The creation of new investment-management boutiques continues around the world, despite a relatively tough time for active fund managers during the past 12 to 18 months.

The head of equities and acting chief investment officer for MLC, Jonathan Armitage, says the company’s fund-of-funds approach to creating products for the Australian market means it regularly receives approaches from start-ups and boutiques looking for support.

He says the “traditional areas” of funds management – including Edinburgh and San Francisco – continue to be where new management talent is emerging.

He says that the global financial crisis has been characterised by a concentration of assets in the hands of institutions, but in many cases these institutions have failed to deliver the kind of performance that investors expected.

This in turn has prompted investment professionals employed by institutions to rethink how they go about doing what they do. This thinking often leads to the creation of a new boutique business.

“Talented investors will always want to find the purest way to practice their art,” Armitage says.

“And, if they can get paid commensurately, they will try that avenue.

“There’s no shortage of new businesses starting up, certainly outside Australia. In Australia, I think it’s become a bit more challenging. I think part of that is just because of the size of the market.

“In terms of global equities, we’re seeing a number of very attractive-looking boutiques start up.”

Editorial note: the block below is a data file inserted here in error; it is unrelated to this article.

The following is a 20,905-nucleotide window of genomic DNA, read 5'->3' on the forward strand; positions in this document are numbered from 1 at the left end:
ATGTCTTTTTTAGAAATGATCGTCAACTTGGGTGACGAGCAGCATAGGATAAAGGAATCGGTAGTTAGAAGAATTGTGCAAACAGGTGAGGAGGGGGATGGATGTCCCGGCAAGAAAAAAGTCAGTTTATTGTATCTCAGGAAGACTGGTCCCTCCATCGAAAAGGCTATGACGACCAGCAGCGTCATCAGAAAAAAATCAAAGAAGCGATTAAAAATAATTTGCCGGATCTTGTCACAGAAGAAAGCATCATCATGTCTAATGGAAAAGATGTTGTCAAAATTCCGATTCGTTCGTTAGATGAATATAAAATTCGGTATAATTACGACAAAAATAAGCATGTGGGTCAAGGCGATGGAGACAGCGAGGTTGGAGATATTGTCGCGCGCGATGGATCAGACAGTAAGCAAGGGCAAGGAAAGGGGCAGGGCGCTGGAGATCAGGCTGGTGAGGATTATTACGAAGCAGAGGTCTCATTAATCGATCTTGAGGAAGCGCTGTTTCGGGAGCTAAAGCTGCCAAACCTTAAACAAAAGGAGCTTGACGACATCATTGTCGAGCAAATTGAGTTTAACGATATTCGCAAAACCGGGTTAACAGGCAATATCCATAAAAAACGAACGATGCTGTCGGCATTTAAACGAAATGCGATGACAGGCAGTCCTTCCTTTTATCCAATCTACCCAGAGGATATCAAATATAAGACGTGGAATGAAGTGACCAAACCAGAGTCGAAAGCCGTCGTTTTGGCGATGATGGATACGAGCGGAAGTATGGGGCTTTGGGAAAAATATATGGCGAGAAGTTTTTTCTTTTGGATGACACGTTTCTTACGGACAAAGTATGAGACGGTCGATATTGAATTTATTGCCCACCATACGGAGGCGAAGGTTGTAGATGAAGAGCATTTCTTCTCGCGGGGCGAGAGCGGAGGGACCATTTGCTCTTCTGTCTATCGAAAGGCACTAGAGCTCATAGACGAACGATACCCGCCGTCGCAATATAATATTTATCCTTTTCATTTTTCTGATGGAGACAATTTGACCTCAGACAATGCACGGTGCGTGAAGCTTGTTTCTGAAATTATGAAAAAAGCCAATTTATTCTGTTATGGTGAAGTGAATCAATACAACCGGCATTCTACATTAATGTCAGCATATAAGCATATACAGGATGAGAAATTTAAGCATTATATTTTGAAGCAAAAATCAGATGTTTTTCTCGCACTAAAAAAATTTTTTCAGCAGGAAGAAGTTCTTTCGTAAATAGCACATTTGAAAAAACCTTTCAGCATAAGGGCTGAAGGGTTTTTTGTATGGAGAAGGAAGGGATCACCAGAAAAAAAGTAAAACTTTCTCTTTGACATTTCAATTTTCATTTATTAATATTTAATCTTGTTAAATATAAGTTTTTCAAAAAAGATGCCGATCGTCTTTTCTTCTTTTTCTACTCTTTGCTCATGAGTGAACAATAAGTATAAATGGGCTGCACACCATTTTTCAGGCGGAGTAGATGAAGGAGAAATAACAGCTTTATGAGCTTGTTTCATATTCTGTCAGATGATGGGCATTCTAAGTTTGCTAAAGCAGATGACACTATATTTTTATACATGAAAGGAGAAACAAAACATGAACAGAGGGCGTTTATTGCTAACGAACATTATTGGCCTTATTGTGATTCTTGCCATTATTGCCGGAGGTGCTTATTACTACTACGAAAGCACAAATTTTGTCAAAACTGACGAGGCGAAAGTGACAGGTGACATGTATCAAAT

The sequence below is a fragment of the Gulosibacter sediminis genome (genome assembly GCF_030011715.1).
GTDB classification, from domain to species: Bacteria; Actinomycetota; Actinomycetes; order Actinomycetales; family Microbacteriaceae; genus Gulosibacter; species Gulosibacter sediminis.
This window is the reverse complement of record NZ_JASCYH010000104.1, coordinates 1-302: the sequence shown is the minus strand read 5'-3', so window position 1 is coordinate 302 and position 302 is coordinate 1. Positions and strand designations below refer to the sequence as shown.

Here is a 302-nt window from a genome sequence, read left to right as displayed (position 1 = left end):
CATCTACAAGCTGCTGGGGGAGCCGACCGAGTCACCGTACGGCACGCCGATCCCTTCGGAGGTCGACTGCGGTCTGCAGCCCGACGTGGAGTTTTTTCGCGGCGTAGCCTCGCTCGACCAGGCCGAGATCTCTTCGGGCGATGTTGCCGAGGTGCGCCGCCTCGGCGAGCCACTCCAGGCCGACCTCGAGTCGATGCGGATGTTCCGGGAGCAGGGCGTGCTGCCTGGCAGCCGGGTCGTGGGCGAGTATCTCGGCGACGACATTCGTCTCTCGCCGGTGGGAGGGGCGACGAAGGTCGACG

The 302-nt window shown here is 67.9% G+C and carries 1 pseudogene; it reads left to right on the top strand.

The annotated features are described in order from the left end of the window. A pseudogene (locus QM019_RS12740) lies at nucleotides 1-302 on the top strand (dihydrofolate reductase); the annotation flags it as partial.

Ecosystems and ancillary services

Armitage says there’s no single place where boutiques are emerging.

“[It’s] all over the shop,” he says.

“In terms of those where we have given a small amount of money, mostly seed investment so we can keep an eye on the investors, there’s one in Edinburgh, one in Connecticut, we have one in San Francisco. They’re in traditional asset management areas – we haven’t found someone in Vladivostok.

“But that entrepreneurial culture seems alive and well. One of the drivers of that is you’ve seen a concentration of assets in some of the big asset managers globally, and some of those returns just have not been as good as you’d have hoped. That always spurs on people to set up their own business.

Armitage says the founders of boutiques “tend to be people who have come from a very strong direct asset-management background”.

“They tend to have pretty good pedigrees,” he says. “Some of them may have been able to persuade one or two clients to come with them.

“And in certain markets – particularly the US and the UK – there’s an ‘ecosystem’, where you can set up your own business and you have this support, whether it’s technical, processing, trading, back-office, being handled and a number of very successful umbrella groups that have been behind some very successful boutiques and will provide all these ancillary services.

“So, you let your very talented investors get on and do what they should be doing, which is investing.”

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